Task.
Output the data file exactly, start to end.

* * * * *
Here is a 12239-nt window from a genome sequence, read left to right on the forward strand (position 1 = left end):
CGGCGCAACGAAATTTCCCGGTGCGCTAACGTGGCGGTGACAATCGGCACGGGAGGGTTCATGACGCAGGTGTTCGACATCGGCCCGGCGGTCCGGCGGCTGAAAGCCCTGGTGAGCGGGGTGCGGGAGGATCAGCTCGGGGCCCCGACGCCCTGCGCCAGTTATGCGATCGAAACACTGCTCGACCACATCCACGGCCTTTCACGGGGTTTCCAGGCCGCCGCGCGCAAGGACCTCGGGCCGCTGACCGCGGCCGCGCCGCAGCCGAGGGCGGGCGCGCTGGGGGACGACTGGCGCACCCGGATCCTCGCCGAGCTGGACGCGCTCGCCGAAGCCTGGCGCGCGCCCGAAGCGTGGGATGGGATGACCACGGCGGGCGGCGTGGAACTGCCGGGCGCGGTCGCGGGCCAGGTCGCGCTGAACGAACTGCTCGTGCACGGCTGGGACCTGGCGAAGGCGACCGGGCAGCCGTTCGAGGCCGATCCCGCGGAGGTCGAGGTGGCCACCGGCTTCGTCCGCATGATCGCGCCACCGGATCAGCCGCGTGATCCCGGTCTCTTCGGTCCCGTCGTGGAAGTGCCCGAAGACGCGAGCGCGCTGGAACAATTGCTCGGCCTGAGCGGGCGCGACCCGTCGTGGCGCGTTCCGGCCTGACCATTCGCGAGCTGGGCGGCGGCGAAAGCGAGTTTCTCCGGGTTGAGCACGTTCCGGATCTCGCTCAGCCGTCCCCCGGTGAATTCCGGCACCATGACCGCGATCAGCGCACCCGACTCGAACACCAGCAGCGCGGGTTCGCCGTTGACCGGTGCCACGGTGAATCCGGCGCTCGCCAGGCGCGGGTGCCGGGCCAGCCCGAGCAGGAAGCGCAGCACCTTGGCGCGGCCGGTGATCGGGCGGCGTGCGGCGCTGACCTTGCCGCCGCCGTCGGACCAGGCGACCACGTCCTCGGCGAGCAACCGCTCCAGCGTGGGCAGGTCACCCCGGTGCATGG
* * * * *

Here is a 12239-nt window from a genome sequence, read left to right on the forward strand (position 1 = left end):
CGGCGCAACGAAATTTCCCGGTGCGCTAACGTGGCGGTGACAATCGGCACGGGAGGGTTCATGACGCAGGTGTTCGACATCGGCCCGGCGGTCCGGCGGCTGAAAGCCCTGGTGAGCGGGGTGCGGGAGGATCAGCTCGGGGCCCCGACGCCCTGCGCCAGTTATGCGATCGAAACACTGCTCGACCACATCCACGGCCTTTCACGGGGTTTCCAGGCCGCCGCGCGCAAGGACCTCGGGCCGCTGACCGCGGCCGCGCCGCAGCCGAGGGCGGGCGCGCTGGGGGACGACTGGCGCACCCGGATCCTCGCCGAGCTGGACGCGCTCGCCGAAGCCTGGCGCGCGCCCGAAGCGTGGGATGGGATGACCACGGCGGGCGGCGTGGAACTGCCGGGCGCGGTCGCGGGCCAGGTCGCGCTGAACGAACTGCTCGTGCACGGCTGGGACCTGGCGAAGGCGACCGGGCAGCCGTTCGAGGCCGATCCCGCGGAGGTCGAGGTGGCCACCGGCTTCGTCCGCATGATCGCGCCACCGGATCAGCCGCGTGATCCCGGTCTCTTCGGTCCCGTCGTGGAAGTGCCCGAAGACGCGAGCGCGCTGGAACAATTGCTCGGCCTGAGCGGGCGCGACCCGTCGTGGCGCGTTCCGGCCTGACCATTCGCGAGCTGGGCGGCGGCGAAAGCGAGTTTCTCCGGGTTGAGCACGTTCCGGATCTCGCTCAGCCGTCCCCCGGTGAATTCCGGCACCATGACCGCGATCAGCGCACCCGACTCGAACACCAGCAGCGCGGGTTCGCCGTTGACCGGTGCCACGGTGAATCCGGCGCTCGCCAGGCGCGGGTGCCGGGCCAGCCCGAGCAGGAAGCGCAGCACCTTGGCGCGGCCGGTGATCGGGCGGCGTGCGGCGCTGACCTTGCCGCCGCCGTCGGACCAGGCGACCACGTCCTCGGCGAGCAACCGCTCCAGCGTGGGCAGGTCACCCCGGTGCATGG